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  1. Luxury
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April 7, 2017

Review: StreetXO, Mayfair

By Alec Marsh

South East Asian food with a Spanish twist is not for the faint-hearted, writes Sophie McIntyre, but if it’s flavour you’re after then you won’t be disappointed

A muscular man in a ringleader-style jacket pulls aside the iron doors and we descend the bronze stairs into the moody basement restaurant. House music is thumping and it feels like we have accidentally wandered into an S&M club – not a smart new Mayfair opening from a three Michelin star holding global super chef.  Welcome to David Muñoz’s first London restaurant, Street XO in Old Burlington Street.

The cocktail bar takes up almost as much space as the kitchen and the dark punky interior is discombobulating – but that’s the idea. Glossy plastic-like materials in red and black dominate the expansive scheme – neon lights and bubble-like pendant lighting shed a few rays in the dark, clubby space.

Seated at the diner-style bar, the crew of young chefs manoeuvre and jiggle pans just across from us. Even the chefs are punk; dressed in heavily buckled strait-jacket-like outfits. One of the big kitchen characters Jhonny (who has an excellent Instagram feed) has even crowned his look with a striking pink Mohawk.

We chat to the team as we sip on experimental cocktails – mine a blend involving coconut milk, galangal and fish roe – fortunately, much nicer than it sounds.

The first dish they slide us across the bar is juicy pork dumplings presented on a sheet of parchment drizzled, Jackson Pollock-style, with an unusual strawberry Hoisin sauce – accompanied by spring onions and gherkins which cut through the pork and side of crispy scratchings nicely. Then it’s on to lettuce boats filled with pork belly strips and mussels with gingered mushrooms. My dining companion, decides to deconstruct her boat and tackles the pork and shellfish separately. Fair enough.

The food is South East Asian with a Spanish twist. A strong Vietnamese vibe is in evidence. Next are Bao-style buns with (more) belly pork and a fried egg. Soon after this taste of Vietnam, we are brought a smoky Gazpacho bowl served with roasted cherry tomatoes and a hugely rich grating of truffle – very continental.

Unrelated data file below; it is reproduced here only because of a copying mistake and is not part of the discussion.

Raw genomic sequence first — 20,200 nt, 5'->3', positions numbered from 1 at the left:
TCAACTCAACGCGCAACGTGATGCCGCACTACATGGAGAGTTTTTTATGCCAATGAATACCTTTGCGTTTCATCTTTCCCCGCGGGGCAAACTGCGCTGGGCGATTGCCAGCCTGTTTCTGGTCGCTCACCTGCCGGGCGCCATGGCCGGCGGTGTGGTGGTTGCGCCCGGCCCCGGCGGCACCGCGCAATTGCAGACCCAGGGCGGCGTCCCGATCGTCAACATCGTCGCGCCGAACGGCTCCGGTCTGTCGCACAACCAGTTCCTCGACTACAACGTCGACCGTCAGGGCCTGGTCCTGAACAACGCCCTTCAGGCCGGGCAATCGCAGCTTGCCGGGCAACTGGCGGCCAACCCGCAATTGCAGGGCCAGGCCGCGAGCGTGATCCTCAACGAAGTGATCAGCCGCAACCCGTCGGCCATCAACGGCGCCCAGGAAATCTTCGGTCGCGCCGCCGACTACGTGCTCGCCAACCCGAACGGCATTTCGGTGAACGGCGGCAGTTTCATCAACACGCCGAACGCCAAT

The kitchen is kitted out with a charcoal oven, which burns only Spanish wood to infuse the deliciously charred meats and seafood with an Iberian flair. Langoustine flame on the grill in front of us and we tuck into a tender plate of deconstructed charred squid – complete with various purees and slightly-over-fiddly decoration (both garnishes a theme throughout the menu).

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The flavours are not for the faint hearted. The Hoisin is a little cloying and sickly and my companion scrapes the truffle from her charred tomatoes, declaring it ‘far too rich’.

But you don’t come to the first London restaurant of Madrid’s infamously rebellious chef David Muñoz for a predictable experience. You expect your senses to be well and truly tested. Muñoz’s conceptual Madrid restaurant Diver XO has been awarded the rare accolade of three Michelin stars. And Street XO (pronounced ‘street show’) is an equally experimental offshoot, with a slightly more affordable menu.

After an Umani-heavy series of savoury courses (we also tried Rendang Tortilla garnished with Thai Basil and a heavily–dressed papaya salad – a little too slimy), we order an innocent sounding strawberry cake for pudding. What arrives is a sort of deconstructed baked Alaska: light ice cream with a separate and obscenely airy strawberry sponge on the side. The cream is also peppered with sharp fizzy jellies and small crunchy shards – the whole creation is Barbie pink, unexpectedly fresh and not at all saccharine.

After coffee, we take the industrially styled lift (complete with fluorescent warning tape) to ground level and are ushered through the weighty doors into the bright and breezy streets of Mayfair.  Talk about a trip down the rabbit hole… If you want an unusual olfactory exploration of a meal, then you should take the challenge at Street XO. David Muñoz’s daring creations do not disappoint.

Sophie McIntyre is editorial manager at Spear’s

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